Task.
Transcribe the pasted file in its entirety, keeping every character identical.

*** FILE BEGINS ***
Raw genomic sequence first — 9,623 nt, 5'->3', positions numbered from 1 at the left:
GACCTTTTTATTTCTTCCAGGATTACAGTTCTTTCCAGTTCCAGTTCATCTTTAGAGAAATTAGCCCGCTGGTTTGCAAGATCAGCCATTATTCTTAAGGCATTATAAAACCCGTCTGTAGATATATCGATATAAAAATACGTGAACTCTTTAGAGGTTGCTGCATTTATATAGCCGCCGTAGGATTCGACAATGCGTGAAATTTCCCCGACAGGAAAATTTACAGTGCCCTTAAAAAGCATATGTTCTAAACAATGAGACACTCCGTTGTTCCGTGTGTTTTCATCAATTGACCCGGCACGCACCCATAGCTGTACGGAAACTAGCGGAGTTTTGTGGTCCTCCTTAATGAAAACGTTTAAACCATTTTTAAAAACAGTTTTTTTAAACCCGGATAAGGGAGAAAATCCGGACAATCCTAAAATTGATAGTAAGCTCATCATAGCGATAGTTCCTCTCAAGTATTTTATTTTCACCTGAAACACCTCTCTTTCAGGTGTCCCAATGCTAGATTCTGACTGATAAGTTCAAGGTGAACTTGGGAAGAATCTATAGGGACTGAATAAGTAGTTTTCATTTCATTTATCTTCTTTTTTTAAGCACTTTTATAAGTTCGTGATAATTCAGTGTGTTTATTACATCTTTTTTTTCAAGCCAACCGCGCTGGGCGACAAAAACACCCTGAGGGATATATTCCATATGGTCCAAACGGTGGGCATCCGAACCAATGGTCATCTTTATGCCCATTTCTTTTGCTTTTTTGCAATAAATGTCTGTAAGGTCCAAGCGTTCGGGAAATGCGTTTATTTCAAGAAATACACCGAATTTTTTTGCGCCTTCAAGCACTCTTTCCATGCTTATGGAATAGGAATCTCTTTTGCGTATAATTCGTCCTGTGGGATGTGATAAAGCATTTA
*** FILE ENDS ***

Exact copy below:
Raw genomic sequence first — 9,623 nt, 5'->3', positions numbered from 1 at the left:
GACCTTTTTATTTCTTCCAGGATTACAGTTCTTTCCAGTTCCAGTTCATCTTTAGAGAAATTAGCCCGCTGGTTTGCAAGATCAGCCATTATTCTTAAGGCATTATAAAACCCGTCTGTAGATATATCGATATAAAAATACGTGAACTCTTTAGAGGTTGCTGCATTTATATAGCCGCCGTAGGATTCGACAATGCGTGAAATTTCCCCGACAGGAAAATTTACAGTGCCCTTAAAAAGCATATGTTCTAAACAATGAGACACTCCGTTGTTCCGTGTGTTTTCATCAATTGACCCGGCACGCACCCATAGCTGTACGGAAACTAGCGGAGTTTTGTGGTCCTCCTTAATGAAAACGTTTAAACCATTTTTAAAAACAGTTTTTTTAAACCCGGATAAGGGAGAAAATCCGGACAATCCTAAAATTGATAGTAAGCTCATCATAGCGATAGTTCCTCTCAAGTATTTTATTTTCACCTGAAACACCTCTCTTTCAGGTGTCCCAATGCTAGATTCTGACTGATAAGTTCAAGGTGAACTTGGGAAGAATCTATAGGGACTGAATAAGTAGTTTTCATTTCATTTATCTTCTTTTTTTAAGCACTTTTATAAGTTCGTGATAATTCAGTGTGTTTATTACATCTTTTTTTTCAAGCCAACCGCGCTGGGCGACAAAAACACCCTGAGGGATATATTCCATATGGTCCAAACGGTGGGCATCCGAACCAATGGTCATCTTTATGCCCATTTCTTTTGCTTTTTTGCAATAAATGTCTGTAAGGTCCAAGCGTTCGGGAAATGCGTTTATTTCAAGAAATACACCGAATTTTTTTGCGCCTTCAAGCACTCTTTCCATGCTTATGGAATAGGAATCTCTTTTGCGTATAATTCGTCCTGTGGGATGTGATAAAGCATTTA